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in the world, and live for some object more noble than to flutter through a round of gaiety amidst those whose friendship would be as lightly lost as it had been lightly given.

The effect of Ada's visit was very different upon Flora It had not humbled, but rather confirmed her in her false estimate of her own character. At the same time it had awakened within her bosom a secret discontent at her own quiet lot, a yearning for the more brilliant and exciting scenes which her cousin loved to describe. Flora began to thinkthough she breathed the thought to no onethat living in the complete seclusion in which the will of Providence had placed her, was in truth a serious disadvantage. She cared less for the beauties of her garden, spent more time at her toilette, and as she looked at the lovely reflection in her mirror, she turned over in her mind, as a miser might his treasures, the flattering words of admiration which she had heard from the lips of Ada. Her school children seemed to her duller than usual; her thoughts wandered greatly at prayers; the conversation of the poor old lame captain grew insufferably tedious; and when Miss Butterfield paid one

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of her long, tiresome visits, Flora took care not to appear at all, but left her mother to entertain the old lady. As Eve, amidst all the charms of Eden, looked longingly at the one forbidden tree, so Flora, surrounded by blessings, inwardly repined at the decrees of Providence, yearning for the one thing denied to her, denied to her by divine wisdom and love! Mrs. Vernon had less leisure to observe any change in her beloved daughter, from being much occupied in making preparations for the reception of the family from Barbadoes. She studiously regarded Flora's comfort in all her arrangements, while she quite neglected her own; but it was impossible to receive so large an addition to her limited household without making some changes which necessarily somewhat affected the convenience of her daughter. Flora felt the petty sacrifices which she was compelled to make, more than can be readily imagined by those who, from having been members of large families, have been accustomed from childhood to submit to them. She had been the object of her mother's almost undivided attention and care, and had grown a little selfish without being aware of it.


Nevertheless, Flora had a gentle, kindly heart. The situation of her sister-in-law touched her compassion; she felt for the young widow, bowed down by the double trial of poverty and bereavement, quitting her native land to come amongst those who were strangers to her. She was sure that she would love the dear helpless little orphans; and she spoke so sweetly on the subject, seemed to make so light of difficulties, was so ready to give herself to the congenial task of comforting the afflicted, that never had her mother more fervently thanked Heaven for such a child, or visitors left the house more impressed with the idea that Flora was the impersonification of every Christian virtue, as she was of every feminine charm!

At length dawned the long expected day of the arrival. In a place so retired as the village of Wingsdale, comparatively trifling occurrences rose to the rank of important events. Flora, who was imaginative and poetical, had drawn in her mind so touching a picture of the pale widow and her goldenhaired cherubs, had rehearsed to herself so often the scene of the meeting, that she had worked herself into a state of eager impatience.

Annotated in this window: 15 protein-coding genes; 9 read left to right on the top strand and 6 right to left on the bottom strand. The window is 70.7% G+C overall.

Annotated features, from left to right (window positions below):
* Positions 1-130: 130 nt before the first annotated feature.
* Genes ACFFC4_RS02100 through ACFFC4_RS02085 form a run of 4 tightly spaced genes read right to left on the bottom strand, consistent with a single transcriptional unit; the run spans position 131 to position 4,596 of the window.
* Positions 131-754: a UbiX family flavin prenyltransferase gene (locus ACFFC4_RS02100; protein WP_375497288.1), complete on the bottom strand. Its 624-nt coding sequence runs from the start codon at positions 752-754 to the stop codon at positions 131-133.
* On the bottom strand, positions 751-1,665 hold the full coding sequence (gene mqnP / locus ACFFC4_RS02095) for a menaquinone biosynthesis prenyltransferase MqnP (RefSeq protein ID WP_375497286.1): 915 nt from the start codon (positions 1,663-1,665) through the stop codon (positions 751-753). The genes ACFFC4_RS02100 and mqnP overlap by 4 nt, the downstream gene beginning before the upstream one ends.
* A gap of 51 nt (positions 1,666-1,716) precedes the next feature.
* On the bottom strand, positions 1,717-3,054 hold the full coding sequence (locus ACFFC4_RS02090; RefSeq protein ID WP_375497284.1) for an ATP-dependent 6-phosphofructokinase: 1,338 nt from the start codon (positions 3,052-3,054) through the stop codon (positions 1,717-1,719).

Unable to settle steadily to anything, she fluttered from room to room, now altering the arrangement of the flowers with which she had adorned the widow's pretty boudoir, now bringing some elegant trifle of her own to add to the beauty of the effect. She pulled up the blind, that the view might be seen; then drew it down again hastily, lest the glare from without should fall painfully on the eye of sorrow. She had amused herself for several evenings by preparing a pretty book of pictures for the children, and had pleased herself by collecting little toys, with which she doubted not to find a speedy road to their hearts.

At last, in the quiet village, appeared the unexpected apparition of a post-chaise and four-an equipage which had never been seen there since the county member came to canvass in Wingsdale. All the little rustics ran eagerly to look at the unusual sight, and the cottagers stood in their doorways as the vehicle rolled past in a cloud of dust, with a quantity of luggage piled on the top, box upon box, the whole heap surmounted by a parrot cage with its screaming tenant. But what most excited the wonder of the rustics was the negro who

sat upon the box. The children stared with open eyes and mouths at his black face, curly woollen hair, and thick lips, which, parted in a merry, self-satisfied grin, displayed two rows. of shining white teeth.

Through the village, sweeping past the church, up the shady lane, dashed the postchaise ! The gate of Mrs. Vernon's little shrubbery stood open, and along the narrow drive rolled the dusty wheels, the horses' hoofs tearing up the carefully smoothed gravel, which even the doctor had always respected, tying up his black nag at the gate. At the sound of the arrival of the vehicle, Mrs. Vernon and Flora hastened to the entrance, their faces expressive of the welcome which their lips eagerly pronounced. The carriage-door was opened by Flora, too impatient to wait till the grinning negro tumbled down from the box: she stretched out her hands to receive some infant treasure from the crowded chaise, and a cage with a squirrel, followed by a bundle of shawls and a broken bonnet-box, were hastily thrust into them. Before she could disencumber herself of the luggage, three of the children had been handed, or rather tumbled, out of the carriage,

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